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J Addict Med. 2017 May/Jun;11(3):197-204. doi: 10.1097/ADM.0000000000000297.

Extended-Release Injectable Naltrexone (XR-NTX) With Intensive Psychosocial Therapy for Amphetamine-Dependent Persons Seeking Treatment: A Placebo-Controlled Trial.

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Society of Alcoholism and Other Addictions, Vogur Hospital, Reykjavík, Iceland (VR, IH, TT, ME); Department of Psychiatry, Perelman School of Medicine at the University of Pennsylvania, Treatment Research Institute, Philadelphia, PA (GEW); and the National Institute on Drug Abuse, Rockville, MD (JK).



Explore the efficacy of extended-release injectable naltrexone (XR-NTX) for preventing relapse to amphetamine use.


Clinical trial of 100 amphetamine-dependent, treatment-seeking patients who were randomized to 6 monthly 380 mg doses of XR-NTX or matching placebo before entering intensive outpatient after varying lengths of inpatient treatment in Reykjavik, Iceland. Weekly urine drug tests, retention, and standardized instruments assessed efficacy.


Of 169 approached, 100 were randomized. Although amphetamine dependence was the main reason for seeking treatment, three-quarters or more of participants had 1 or more other substance dependencies. Of 51 randomized to XR-NTX, 20 received 4 or more injections; of 49 assigned to placebo, 26 received 4 or more injections. Of the planned 2400 weekly urine drug tests, 1247 were collected (52%); 4% of these were positive for amphetamine, 8% for benzodiazepine, 7% for marijuana, 1% for cocaine, and 1% for opioid. XR-NTX had no effect on amphetamine-positive tests, retention, or other outcomes. Those providing half or more of their tests attended more weeks of treatment than those providing less than half of their tests (m = 10.76 vs 3.31; t (92) = 5.91, P < 0.0001), and 92 participants provided at least 1 test.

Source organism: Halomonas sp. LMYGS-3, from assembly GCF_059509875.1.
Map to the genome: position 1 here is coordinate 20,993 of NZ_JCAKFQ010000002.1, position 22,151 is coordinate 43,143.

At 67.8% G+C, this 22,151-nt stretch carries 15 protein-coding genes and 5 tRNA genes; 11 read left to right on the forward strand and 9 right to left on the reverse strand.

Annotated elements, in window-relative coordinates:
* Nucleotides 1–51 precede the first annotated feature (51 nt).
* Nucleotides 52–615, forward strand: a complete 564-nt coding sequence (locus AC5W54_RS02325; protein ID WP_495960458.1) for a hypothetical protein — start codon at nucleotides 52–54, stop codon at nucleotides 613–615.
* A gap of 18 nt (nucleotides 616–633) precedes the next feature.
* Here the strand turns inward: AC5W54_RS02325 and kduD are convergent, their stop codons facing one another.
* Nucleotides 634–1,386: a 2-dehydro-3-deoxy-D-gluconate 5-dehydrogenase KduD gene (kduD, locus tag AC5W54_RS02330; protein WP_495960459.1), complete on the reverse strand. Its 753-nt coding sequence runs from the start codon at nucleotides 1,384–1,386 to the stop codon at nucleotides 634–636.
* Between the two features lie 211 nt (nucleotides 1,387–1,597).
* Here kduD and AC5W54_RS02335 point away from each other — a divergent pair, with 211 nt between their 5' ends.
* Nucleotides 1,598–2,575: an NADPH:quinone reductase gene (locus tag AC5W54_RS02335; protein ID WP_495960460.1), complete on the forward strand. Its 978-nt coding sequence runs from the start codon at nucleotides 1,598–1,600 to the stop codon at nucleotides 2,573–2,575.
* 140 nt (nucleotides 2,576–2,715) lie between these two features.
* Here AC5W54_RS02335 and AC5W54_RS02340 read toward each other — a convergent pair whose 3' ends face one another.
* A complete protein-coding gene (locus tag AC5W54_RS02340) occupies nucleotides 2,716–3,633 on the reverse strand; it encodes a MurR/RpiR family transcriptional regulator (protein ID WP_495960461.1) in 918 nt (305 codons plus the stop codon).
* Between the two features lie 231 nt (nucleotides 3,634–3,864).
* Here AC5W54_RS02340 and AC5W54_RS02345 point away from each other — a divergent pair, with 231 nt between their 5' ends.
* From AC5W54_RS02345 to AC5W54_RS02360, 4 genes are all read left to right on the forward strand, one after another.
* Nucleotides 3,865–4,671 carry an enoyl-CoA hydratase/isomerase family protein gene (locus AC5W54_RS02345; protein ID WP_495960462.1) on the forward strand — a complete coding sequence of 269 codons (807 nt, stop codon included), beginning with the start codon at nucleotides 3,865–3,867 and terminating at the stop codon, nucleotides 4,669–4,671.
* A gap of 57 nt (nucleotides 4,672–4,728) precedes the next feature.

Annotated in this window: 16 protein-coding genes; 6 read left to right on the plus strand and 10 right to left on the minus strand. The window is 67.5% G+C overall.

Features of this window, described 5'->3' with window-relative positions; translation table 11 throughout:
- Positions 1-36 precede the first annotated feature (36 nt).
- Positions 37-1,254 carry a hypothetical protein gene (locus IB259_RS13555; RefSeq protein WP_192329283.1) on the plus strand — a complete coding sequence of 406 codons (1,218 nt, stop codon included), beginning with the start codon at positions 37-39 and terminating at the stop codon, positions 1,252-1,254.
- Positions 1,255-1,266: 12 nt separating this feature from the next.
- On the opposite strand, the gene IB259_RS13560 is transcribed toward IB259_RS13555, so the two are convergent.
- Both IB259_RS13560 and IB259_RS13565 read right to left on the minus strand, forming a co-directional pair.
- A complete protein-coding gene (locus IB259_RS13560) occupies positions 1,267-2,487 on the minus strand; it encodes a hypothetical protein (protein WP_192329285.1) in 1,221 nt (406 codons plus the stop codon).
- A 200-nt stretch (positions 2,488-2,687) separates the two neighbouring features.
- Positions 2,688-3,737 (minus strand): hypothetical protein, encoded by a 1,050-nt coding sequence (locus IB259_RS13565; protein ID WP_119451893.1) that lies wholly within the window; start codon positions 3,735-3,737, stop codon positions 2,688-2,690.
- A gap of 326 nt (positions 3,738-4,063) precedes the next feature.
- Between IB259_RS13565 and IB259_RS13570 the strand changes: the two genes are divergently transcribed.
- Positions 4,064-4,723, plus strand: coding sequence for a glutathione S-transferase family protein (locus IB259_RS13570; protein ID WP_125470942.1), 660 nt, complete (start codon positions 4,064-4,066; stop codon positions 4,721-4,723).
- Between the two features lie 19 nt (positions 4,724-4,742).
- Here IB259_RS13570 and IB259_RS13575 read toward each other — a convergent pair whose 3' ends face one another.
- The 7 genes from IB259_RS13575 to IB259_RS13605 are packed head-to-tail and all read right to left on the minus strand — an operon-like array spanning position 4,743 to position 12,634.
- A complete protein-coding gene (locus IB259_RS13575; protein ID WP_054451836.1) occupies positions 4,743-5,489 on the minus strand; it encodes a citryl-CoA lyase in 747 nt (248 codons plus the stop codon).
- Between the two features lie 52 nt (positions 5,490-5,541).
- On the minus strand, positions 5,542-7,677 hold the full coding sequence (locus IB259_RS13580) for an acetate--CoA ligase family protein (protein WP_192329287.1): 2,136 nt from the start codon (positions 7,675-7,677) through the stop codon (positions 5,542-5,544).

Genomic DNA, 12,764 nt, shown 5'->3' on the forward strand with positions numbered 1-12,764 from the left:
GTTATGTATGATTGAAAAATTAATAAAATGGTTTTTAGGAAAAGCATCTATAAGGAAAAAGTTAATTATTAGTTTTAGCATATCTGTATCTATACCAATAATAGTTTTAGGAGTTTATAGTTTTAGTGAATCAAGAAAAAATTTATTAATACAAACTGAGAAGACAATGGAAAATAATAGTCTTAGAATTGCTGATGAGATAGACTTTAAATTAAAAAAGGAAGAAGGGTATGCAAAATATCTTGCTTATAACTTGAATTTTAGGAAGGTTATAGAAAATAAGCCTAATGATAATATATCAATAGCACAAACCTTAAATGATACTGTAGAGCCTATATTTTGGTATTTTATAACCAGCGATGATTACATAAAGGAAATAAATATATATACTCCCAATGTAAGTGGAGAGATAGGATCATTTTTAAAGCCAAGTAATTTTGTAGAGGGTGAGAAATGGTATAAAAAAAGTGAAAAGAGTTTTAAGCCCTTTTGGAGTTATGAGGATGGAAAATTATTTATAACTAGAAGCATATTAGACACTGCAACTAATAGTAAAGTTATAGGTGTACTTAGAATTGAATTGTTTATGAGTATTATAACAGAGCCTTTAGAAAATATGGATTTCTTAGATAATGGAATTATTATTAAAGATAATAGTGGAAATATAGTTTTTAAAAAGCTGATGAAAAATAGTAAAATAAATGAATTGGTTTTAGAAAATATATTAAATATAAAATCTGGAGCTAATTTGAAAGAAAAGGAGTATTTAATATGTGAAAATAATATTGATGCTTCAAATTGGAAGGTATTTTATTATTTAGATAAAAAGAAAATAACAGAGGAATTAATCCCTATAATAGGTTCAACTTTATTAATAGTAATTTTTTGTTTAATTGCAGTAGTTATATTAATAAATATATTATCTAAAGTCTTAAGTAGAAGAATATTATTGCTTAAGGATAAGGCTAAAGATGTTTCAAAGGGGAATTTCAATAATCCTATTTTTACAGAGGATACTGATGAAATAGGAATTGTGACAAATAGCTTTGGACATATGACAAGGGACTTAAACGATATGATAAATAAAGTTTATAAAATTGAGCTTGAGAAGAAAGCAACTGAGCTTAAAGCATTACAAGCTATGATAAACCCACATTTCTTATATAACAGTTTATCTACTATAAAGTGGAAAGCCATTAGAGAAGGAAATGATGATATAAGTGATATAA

Adding XR-NTX to the usual combination of inpatient and intensive outpatient treatment did not reduce amphetamine use. The low prevalence of substance use among collected urine samples, and the association between collected samples and weeks in treatment, was consistent with other studies showing that staying in treatment is associated with better outcomes.


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